UNESCO: Iran’s Kerman Bazaar Connects The West to The East

UNESCO: Iran's Kerman Bazaar Connects The West to The East

As one of the oldest trading centers in Iran, the grand Bazaar of Kerman embraces a variety of mazes, intersections, entrances, and passageways.

The main thoroughfare of the bazaar is made up of some smaller marketplaces. Most of its covered structures are associated with the Safavid era (1501–1736), though the history of trade in there is rooted much deeper in time.

The Kerman Bazaar with is beautiful manifestation has left as a memorial from the ancient periods and its architecture characteristics astonish the eyes of every visitor. Stretching for 1200m from Tohid Sq(Arg Sq) northeast to Shohada Sq (Moshtag Sq), Kerman’s Grand Bazaar is one of the oldest trading centers in Iran.

Architecture of the bazaar reflects the geographical conditions and climatic circumstances of Iran in the past. Such architecture works indicate the style of architecture in the Sassanid era. The bazaar comprises of various rows or alleys such as Arg, Ganj Ali Khan, Ekhtiyari, Sardari, Vakil, Attari, Qadam Gah and Mozaffari rows.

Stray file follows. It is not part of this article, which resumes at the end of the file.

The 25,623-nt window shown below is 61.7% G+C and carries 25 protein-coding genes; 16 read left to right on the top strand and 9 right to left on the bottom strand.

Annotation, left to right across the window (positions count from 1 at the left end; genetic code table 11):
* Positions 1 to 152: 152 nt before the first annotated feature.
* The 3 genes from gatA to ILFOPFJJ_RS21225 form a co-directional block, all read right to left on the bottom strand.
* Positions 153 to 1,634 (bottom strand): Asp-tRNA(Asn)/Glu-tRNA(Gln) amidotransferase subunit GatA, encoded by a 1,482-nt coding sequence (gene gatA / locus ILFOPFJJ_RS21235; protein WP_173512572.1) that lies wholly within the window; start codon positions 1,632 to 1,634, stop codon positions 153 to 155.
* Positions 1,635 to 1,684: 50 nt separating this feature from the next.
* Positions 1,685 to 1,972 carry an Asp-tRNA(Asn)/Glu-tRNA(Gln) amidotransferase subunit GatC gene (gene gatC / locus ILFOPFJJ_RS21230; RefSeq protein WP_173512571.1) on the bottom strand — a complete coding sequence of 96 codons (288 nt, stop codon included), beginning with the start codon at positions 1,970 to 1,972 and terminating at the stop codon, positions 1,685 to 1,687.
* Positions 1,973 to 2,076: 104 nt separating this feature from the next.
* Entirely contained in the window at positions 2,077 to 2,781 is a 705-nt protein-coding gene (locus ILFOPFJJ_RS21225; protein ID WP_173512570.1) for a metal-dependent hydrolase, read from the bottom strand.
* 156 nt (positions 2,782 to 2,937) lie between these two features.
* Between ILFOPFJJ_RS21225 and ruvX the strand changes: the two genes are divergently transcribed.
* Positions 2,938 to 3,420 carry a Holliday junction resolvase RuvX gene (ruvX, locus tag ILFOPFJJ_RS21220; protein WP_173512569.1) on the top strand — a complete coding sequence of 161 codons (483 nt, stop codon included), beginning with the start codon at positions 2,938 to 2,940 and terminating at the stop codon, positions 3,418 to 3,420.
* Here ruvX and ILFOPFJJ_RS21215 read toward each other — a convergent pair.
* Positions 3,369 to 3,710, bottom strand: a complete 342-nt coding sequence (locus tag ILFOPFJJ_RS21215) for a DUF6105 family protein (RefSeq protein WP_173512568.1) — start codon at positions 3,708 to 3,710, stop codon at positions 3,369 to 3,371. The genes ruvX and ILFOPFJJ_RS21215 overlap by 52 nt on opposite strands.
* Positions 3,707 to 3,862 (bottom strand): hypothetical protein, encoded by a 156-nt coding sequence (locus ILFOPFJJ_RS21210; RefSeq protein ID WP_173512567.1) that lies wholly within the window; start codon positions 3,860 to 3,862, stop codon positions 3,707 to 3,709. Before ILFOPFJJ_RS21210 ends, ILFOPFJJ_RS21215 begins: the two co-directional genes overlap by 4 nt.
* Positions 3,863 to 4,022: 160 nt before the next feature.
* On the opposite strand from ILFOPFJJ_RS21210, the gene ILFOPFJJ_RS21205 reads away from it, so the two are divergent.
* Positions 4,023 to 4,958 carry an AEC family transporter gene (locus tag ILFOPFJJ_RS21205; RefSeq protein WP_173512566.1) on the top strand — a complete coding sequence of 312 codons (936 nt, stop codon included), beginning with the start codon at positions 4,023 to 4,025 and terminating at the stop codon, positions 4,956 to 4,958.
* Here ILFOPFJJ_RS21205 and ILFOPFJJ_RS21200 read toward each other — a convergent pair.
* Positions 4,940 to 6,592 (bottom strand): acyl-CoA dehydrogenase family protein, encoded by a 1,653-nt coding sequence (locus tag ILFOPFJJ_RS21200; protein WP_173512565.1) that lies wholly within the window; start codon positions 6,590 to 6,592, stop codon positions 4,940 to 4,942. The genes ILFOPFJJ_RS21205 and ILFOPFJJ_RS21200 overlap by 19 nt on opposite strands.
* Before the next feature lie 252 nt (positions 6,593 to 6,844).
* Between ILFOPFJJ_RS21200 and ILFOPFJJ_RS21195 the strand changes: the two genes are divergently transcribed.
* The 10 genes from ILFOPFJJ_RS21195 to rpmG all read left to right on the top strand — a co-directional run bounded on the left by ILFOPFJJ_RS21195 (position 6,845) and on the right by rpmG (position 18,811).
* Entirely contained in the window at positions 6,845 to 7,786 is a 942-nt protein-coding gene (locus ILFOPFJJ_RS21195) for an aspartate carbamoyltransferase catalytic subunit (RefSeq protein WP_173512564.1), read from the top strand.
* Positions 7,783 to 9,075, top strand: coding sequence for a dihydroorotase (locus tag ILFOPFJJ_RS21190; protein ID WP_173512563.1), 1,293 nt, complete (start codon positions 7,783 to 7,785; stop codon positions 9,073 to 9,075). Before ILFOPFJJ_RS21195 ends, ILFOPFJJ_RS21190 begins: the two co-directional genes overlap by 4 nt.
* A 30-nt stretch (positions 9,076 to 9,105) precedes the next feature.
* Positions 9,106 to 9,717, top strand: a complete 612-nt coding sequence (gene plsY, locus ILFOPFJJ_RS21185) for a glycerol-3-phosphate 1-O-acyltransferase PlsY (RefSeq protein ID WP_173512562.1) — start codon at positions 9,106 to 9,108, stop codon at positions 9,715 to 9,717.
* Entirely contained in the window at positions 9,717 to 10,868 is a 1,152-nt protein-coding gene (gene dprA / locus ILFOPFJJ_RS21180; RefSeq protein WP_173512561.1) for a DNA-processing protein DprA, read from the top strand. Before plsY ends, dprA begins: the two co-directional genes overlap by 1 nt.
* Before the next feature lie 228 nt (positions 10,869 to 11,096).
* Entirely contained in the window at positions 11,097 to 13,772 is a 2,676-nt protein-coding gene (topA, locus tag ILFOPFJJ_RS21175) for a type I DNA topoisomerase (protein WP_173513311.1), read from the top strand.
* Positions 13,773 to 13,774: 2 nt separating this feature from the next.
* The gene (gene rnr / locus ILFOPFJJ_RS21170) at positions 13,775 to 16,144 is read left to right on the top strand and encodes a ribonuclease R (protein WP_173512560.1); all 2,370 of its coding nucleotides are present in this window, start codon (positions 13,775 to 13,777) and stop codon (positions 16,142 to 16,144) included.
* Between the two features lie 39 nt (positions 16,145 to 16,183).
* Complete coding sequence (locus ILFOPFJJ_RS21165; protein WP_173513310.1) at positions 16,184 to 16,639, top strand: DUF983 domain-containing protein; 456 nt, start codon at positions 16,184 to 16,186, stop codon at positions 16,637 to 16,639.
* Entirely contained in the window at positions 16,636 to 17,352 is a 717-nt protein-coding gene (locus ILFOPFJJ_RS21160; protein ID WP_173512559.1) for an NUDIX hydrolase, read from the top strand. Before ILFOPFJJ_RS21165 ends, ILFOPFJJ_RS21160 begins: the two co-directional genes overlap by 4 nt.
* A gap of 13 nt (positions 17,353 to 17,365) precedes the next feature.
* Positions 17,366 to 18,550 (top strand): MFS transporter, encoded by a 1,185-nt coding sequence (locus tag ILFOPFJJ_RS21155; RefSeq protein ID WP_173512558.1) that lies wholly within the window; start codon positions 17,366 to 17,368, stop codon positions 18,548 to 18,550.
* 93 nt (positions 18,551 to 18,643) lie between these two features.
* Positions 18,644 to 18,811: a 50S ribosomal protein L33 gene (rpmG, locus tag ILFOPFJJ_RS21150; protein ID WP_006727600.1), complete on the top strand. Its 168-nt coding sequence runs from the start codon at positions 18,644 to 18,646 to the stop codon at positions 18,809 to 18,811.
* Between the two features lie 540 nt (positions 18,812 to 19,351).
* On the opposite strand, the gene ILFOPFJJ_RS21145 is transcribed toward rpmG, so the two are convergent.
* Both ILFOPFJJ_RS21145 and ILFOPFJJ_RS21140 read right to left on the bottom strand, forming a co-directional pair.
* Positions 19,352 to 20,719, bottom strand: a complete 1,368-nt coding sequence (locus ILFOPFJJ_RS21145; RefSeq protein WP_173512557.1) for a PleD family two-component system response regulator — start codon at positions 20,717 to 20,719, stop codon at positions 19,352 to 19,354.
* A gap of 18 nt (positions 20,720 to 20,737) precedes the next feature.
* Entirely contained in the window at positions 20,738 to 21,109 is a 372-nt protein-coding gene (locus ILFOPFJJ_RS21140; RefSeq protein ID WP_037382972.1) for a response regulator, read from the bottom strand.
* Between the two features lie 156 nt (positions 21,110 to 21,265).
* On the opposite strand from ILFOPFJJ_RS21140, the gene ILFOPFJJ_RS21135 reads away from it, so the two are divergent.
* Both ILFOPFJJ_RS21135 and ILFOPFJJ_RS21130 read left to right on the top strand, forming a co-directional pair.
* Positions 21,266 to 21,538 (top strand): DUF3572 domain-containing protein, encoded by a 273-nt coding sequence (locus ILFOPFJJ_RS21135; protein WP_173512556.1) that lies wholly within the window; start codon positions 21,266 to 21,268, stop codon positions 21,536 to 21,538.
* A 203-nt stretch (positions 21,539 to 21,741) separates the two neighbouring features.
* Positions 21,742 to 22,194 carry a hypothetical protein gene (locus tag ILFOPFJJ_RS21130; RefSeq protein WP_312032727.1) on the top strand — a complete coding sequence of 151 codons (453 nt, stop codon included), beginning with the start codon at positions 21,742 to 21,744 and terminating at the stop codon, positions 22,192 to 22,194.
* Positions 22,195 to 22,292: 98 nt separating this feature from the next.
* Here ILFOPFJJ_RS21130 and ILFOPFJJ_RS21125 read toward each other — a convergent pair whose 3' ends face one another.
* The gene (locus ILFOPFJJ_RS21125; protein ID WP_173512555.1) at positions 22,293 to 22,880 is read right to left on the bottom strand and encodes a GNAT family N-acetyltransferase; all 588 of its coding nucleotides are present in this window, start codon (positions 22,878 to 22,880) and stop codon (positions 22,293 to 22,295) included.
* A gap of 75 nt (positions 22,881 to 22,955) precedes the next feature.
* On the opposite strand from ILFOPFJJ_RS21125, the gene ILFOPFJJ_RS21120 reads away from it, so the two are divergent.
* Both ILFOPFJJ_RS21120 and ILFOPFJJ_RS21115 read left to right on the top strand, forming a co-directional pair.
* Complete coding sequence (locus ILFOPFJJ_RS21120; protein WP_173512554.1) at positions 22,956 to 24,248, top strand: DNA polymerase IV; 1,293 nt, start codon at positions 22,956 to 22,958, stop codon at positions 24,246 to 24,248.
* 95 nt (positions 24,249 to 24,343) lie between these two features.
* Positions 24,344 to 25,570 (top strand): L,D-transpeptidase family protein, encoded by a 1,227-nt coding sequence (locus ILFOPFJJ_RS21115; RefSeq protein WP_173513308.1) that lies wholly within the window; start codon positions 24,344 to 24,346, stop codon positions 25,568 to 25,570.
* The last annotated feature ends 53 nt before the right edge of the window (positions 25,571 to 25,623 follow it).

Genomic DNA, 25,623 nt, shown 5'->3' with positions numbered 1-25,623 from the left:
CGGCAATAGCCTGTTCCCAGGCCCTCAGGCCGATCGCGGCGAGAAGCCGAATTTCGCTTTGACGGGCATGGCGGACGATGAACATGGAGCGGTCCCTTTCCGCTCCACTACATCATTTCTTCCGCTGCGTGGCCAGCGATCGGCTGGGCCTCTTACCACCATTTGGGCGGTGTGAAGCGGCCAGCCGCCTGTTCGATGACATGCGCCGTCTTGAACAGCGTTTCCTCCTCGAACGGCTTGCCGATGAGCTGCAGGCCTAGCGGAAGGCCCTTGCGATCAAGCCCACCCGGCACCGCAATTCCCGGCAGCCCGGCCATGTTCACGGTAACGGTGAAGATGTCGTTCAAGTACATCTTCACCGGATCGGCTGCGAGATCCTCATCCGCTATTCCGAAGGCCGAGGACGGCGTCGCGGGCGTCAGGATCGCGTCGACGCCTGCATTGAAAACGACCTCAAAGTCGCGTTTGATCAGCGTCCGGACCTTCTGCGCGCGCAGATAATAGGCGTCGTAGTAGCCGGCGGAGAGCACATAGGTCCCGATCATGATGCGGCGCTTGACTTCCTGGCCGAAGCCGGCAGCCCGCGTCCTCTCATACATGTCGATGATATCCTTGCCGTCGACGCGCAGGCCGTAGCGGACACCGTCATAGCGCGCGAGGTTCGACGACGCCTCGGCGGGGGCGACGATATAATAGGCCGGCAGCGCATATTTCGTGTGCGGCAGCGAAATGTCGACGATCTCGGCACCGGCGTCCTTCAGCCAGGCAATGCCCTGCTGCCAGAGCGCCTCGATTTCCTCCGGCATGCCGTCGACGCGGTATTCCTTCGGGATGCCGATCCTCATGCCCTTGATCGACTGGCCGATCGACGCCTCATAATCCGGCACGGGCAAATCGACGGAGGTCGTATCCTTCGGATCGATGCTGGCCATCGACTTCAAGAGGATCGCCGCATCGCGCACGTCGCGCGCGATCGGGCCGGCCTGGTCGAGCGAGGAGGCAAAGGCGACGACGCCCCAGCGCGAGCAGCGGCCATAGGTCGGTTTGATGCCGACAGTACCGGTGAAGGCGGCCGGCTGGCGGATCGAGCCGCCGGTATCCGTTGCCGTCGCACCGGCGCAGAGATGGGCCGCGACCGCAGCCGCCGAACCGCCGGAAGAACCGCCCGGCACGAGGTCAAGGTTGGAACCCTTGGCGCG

In the Iranian culture, bazaars have been traditional public spaces in the Iranian cities with great contributions to commercial activities in the urban life meanwhile their extended activates can be traced to social, cultural, political, and religious roles.

Kerman has long been a melting pot for people passing between Persia and the Indian subcontinent. UNESCO describes Kerman as “one of the important locations that connect West to East, and North to South.”

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